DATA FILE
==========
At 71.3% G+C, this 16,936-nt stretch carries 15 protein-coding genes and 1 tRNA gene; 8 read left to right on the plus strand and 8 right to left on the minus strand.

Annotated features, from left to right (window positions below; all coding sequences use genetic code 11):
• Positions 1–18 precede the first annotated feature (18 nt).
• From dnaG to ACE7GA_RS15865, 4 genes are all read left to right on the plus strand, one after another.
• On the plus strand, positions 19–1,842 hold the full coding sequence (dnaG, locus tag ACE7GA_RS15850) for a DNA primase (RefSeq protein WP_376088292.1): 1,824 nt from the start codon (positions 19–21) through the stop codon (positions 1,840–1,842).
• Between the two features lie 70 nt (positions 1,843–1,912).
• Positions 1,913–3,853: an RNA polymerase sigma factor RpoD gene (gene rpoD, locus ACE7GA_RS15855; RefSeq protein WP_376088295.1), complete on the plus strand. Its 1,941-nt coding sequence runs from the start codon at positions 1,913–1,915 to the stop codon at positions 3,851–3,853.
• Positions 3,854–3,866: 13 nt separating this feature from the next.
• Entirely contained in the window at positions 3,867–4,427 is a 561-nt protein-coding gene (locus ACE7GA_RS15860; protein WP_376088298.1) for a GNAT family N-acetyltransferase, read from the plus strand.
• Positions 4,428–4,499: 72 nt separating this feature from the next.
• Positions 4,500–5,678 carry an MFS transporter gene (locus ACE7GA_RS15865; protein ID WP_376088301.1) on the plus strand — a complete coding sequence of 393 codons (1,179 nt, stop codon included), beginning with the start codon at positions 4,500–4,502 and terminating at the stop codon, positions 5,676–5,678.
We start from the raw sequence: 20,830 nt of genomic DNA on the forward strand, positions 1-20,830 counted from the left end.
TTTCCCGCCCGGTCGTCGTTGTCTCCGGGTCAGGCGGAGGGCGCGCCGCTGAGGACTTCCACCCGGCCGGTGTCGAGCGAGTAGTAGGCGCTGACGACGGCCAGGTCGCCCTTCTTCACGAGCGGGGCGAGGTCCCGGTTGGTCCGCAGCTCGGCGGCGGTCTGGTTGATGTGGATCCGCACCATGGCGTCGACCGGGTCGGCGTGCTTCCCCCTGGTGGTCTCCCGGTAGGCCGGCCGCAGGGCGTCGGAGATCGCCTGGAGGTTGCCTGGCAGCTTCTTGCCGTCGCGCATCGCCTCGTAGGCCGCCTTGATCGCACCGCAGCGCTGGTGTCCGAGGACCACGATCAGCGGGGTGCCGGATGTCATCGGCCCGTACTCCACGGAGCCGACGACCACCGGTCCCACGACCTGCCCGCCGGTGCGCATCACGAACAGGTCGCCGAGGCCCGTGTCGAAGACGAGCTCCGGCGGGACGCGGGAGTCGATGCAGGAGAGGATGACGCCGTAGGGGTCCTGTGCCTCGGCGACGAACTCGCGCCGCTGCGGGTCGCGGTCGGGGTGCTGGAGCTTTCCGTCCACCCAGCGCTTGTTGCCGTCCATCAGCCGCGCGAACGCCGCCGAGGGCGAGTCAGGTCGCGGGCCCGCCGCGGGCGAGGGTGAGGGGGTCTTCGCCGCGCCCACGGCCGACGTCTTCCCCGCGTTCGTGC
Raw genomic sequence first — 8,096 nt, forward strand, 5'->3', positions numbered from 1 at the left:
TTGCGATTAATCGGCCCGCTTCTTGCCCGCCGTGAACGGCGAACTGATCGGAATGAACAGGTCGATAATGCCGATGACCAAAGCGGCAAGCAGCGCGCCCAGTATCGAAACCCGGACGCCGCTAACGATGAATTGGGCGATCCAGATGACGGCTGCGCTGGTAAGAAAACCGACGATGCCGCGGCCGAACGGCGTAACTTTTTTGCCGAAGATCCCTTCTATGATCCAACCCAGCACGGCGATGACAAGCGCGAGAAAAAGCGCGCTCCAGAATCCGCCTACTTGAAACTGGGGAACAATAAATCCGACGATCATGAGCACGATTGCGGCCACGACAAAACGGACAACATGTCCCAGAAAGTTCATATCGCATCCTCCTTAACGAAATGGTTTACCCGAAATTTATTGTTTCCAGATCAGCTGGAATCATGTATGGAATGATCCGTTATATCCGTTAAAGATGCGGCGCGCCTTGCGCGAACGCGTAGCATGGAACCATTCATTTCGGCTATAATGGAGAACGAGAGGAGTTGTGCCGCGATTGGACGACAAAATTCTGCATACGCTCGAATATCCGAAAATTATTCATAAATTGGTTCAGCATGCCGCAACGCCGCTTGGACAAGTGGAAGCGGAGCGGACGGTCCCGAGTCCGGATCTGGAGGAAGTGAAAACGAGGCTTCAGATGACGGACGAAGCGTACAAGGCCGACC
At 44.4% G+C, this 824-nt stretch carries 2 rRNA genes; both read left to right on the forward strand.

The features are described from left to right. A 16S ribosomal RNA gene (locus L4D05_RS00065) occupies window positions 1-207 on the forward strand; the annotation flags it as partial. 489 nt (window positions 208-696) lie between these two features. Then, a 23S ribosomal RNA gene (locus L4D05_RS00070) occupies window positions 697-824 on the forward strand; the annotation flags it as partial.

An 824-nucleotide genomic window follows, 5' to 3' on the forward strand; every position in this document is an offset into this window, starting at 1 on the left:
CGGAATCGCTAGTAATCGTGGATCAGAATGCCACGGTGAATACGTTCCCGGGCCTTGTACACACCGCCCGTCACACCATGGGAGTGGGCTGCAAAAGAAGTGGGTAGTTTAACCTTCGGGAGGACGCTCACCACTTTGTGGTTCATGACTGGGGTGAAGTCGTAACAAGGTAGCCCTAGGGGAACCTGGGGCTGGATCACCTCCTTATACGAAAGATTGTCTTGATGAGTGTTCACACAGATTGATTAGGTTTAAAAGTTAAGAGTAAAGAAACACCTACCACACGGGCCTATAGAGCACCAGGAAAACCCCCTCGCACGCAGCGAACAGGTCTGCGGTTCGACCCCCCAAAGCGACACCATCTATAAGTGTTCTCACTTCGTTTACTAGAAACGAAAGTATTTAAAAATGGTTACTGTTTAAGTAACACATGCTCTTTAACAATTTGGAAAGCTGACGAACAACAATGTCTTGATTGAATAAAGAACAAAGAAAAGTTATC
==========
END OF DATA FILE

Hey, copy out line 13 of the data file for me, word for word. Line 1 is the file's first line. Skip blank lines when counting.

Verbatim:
TTTCCCGCCCGGTCGTCGTTGTCTCCGGGTCAGGCGGAGGGCGCGCCGCTGAGGACTTCCACCCGGCCGGTGTCGAGCGAGTAGTAGGCGCTGACGACGGCCAGGTCGCCCTTCTTCACGAGCGGGGCGAGGTCCCGGTTGGTCCGCAGCTCGGCGGCGGTCTGGTTGATGTGGATCCGCACCATGGCGTCGACCGGGTCGGCGTGCTTCCCCCTGGTGGTCTCCCGGTAGGCCGGCCGCAGGGCGTCGGAGATCGCCTGGAGGTTGCCTGGCAGCTTCTTGCCGTCGCGCATCGCCTCGTAGGCCGCCTTGATCGCACCGCAGCGCTGGTGTCCGAGGACCACGATCAGCGGGGTGCCGGATGTCATCGGCCCGTACTCCACGGAGCCGACGACCACCGGTCCCACGACCTGCCCGCCGGTGCGCATCACGAACAGGTCGCCGAGGCCCGTGTCGAAGACGAGCTCCGGCGGGACGCGGGAGTCGATGCAGGAGAGGATGACGCCGTAGGGGTCCTGTGCCTCGGCGACGAACTCGCGCCGCTGCGGGTCGCGGTCGGGGTGCTGGAGCTTTCCGTCCACCCAGCGCTTGTTGCCGTCCATCAGCCGCGCGAACGCCGCCGAGGGCGAGTCAGGTCGCGGGCCCGCCGCGGGCGAGGGTGAGGGGGTCTTCGCCGCGCCCACGGCCGACGTCTTCCCCGCGTTCGTGC